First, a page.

Crumbs From the Corner: Adventures in Woolgathering

Tuesday, October 14, 2008

Sense of Direction

"The single biggest problem in communication is the illusion that it has taken place."
-George Bernard Shaw

I worry slightly whenever Mater is away from her home and her usual routine. She is away this week visiting family, relishing an interim of warm conversation, ocean air and delicious food.
In particular, given that tomorrow she intends to drive home, I am concerned about the sense of direction she was not endowed with.
Once, years ago, the pair of us went to stay with some relatives who lived less than fifty miles away from us. At the end of our stay, Mater and I climbed into our car which was parked in the driveway.
"Goodbye!" the numerous relatives cried out.
One family member offered, through the open window, sensible instruction on how Mater might get home most efficiently, beginning with a left turn once she emerged onto the street .
With a confident nod, Mater slid the car out with the air of an expert, and proceeded to turn swiftly to the right. Away she went, waving to the clan that stood on the doorstep, their figures abruptly painted with open mouths and wide, disbelieving eyes.
Mater fancied that they were waving farewell; they were gesticulating frantically in hasty efforts to right the wrong turn she had made.
Fortunately Mater had a travelling companion, and I endeavoured to correct the error within a few feet of the gate, if not immediately.
Moments later, a mortified Mater drifted past the house and glided past a muted, astonished group who wondered, perhaps, if she would make it home in time for next week's dinner.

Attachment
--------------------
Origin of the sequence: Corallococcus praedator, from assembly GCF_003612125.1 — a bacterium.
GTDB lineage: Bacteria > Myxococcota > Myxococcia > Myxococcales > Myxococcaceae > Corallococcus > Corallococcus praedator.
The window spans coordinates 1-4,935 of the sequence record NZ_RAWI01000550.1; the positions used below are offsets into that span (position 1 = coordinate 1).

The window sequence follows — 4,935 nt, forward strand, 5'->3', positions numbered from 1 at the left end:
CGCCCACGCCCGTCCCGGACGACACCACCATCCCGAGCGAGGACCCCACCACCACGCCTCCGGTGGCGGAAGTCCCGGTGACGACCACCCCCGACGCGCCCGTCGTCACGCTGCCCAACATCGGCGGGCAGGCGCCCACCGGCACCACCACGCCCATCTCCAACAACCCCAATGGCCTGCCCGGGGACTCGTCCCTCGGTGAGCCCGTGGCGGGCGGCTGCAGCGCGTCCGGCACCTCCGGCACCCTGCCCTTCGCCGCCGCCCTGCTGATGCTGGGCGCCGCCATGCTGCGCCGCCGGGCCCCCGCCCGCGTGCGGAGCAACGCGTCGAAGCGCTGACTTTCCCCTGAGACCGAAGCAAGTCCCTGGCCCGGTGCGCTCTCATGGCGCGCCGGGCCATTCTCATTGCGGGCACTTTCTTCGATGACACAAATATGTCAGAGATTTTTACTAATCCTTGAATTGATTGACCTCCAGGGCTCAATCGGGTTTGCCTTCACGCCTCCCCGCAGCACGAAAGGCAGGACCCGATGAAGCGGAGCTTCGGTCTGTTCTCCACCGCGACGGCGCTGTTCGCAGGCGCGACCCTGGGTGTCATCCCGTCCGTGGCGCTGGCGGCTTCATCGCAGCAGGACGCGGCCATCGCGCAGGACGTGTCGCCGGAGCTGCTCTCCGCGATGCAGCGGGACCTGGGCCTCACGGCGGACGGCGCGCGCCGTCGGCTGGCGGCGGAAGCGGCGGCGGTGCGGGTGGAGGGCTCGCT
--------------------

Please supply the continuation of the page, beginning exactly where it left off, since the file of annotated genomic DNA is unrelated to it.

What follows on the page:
How strange that we might hear a single line of advice, that we could convince ourselves and all and sundry that we have absorbed its worth, yet follow with an action of reverse proportions. I strongly suspect that Mater had already determined, unwittingly, which path to choose; her brother's advice thus fell on deaf ears.
When accepting advice or attempting to learn something new, it is wise to possess a mind that is open, and wiped clean of what one imagined one was certain of.


Barb said...

This story is somewhat like asking the time and immediately forgetting and needing to ask again.

Our minds are a wonderful instrument but taken for granted with nary a thought for its' intricate workings.

Cute story ... I can see myself doing something quite similar. Barb

San said...

I share your Mater's sense of direction, I mean the lack thereof. And there's something about an error, whether in thought or action, that wants to be repeated, as though it's worn a groove in the brain and can't climb out.

I hope your Mater finds her way back home, refreshed by conversation, good food, and ocean air. HOW lovely.

Phyllis Hunt McGowan said...

Barb, exactly! I like your analogy- you see the time, you take it in when you look at your watch, but somehow it doesn't get absorbed properly. It's strange. And true, we do take our minds for granted, and don't really understand their depths!

San, I like this: "as though it's worn a groove in the brain and can't climb out." That's a great comment. I think that's how it is, really. It does feel like that when somebody is explaining a thing to you and you hear them but it is like they are speaking another language- not that they're saying anything complicated, just that depending on whether we are tuned in or not, common words can temporarily lose all their meaning.
Mater is home now, and it seems she had a good time, so thank you!

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